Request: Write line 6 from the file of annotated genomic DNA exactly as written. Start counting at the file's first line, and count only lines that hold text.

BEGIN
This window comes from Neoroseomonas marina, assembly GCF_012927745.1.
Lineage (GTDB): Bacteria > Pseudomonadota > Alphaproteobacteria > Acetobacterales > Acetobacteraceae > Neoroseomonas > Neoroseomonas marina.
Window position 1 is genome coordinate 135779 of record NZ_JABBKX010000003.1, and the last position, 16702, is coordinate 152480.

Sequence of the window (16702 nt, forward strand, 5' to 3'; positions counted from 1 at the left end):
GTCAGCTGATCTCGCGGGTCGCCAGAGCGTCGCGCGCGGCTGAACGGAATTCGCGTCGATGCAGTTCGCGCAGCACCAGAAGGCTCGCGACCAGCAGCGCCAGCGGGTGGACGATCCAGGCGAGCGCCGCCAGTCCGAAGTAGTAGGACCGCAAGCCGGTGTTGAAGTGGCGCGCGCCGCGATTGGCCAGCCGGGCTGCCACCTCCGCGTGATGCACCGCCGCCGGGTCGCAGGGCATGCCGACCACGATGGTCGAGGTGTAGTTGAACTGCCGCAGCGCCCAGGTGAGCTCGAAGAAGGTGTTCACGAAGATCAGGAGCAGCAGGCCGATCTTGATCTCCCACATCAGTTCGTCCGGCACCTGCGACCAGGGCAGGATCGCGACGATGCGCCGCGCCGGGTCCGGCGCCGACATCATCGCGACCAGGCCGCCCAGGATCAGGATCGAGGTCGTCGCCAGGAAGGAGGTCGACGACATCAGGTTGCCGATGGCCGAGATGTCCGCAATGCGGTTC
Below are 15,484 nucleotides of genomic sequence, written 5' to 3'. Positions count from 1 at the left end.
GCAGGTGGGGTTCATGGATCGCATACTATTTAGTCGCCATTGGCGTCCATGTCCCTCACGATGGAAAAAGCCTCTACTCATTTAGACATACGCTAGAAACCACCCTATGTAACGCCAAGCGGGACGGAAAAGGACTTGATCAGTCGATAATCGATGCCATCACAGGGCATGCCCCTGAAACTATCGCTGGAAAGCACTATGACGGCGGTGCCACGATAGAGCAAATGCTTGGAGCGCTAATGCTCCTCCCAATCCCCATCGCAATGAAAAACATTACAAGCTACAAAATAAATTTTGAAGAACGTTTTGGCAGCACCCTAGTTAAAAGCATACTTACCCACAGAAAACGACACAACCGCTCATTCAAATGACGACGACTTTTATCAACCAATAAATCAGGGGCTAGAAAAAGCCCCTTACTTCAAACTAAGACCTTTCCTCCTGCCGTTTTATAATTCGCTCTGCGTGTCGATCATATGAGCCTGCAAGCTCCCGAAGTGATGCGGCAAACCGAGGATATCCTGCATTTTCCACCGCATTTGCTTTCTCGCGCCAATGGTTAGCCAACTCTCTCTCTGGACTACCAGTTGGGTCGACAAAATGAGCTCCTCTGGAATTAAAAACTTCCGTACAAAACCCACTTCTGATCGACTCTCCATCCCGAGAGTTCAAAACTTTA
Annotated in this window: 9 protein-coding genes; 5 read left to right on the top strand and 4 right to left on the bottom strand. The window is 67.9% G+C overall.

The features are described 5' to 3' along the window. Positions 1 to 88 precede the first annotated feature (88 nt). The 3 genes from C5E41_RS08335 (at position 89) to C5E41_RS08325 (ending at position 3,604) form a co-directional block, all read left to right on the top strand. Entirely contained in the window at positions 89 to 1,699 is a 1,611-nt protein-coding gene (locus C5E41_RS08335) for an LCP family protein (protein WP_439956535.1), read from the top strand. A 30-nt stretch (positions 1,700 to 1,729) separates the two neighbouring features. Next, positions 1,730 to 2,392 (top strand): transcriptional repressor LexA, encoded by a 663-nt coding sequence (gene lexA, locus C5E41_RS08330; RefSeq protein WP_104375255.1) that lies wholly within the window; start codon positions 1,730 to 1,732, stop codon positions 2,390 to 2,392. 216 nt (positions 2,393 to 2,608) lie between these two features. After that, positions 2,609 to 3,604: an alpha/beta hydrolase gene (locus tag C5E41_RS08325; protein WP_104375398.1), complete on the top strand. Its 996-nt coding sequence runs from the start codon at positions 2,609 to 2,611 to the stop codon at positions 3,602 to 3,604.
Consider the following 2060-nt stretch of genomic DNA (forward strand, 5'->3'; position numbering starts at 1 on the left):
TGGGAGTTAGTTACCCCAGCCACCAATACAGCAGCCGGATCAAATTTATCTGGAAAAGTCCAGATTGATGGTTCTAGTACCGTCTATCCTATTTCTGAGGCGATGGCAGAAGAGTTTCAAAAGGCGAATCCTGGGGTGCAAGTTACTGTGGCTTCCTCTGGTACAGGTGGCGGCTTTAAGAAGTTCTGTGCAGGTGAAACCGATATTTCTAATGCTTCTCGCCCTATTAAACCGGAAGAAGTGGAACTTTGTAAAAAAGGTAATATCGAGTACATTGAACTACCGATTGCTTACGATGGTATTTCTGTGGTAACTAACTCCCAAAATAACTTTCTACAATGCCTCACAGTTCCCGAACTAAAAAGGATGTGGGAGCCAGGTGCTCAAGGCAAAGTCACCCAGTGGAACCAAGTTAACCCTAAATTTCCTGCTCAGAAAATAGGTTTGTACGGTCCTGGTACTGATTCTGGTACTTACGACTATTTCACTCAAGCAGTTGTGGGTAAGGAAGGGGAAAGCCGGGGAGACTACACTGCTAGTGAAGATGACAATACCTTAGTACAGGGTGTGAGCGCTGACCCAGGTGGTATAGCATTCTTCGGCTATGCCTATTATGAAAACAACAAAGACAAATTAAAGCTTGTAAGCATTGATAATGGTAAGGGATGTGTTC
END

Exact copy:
Below are 15,484 nucleotides of genomic sequence, written 5' to 3'. Positions count from 1 at the left end.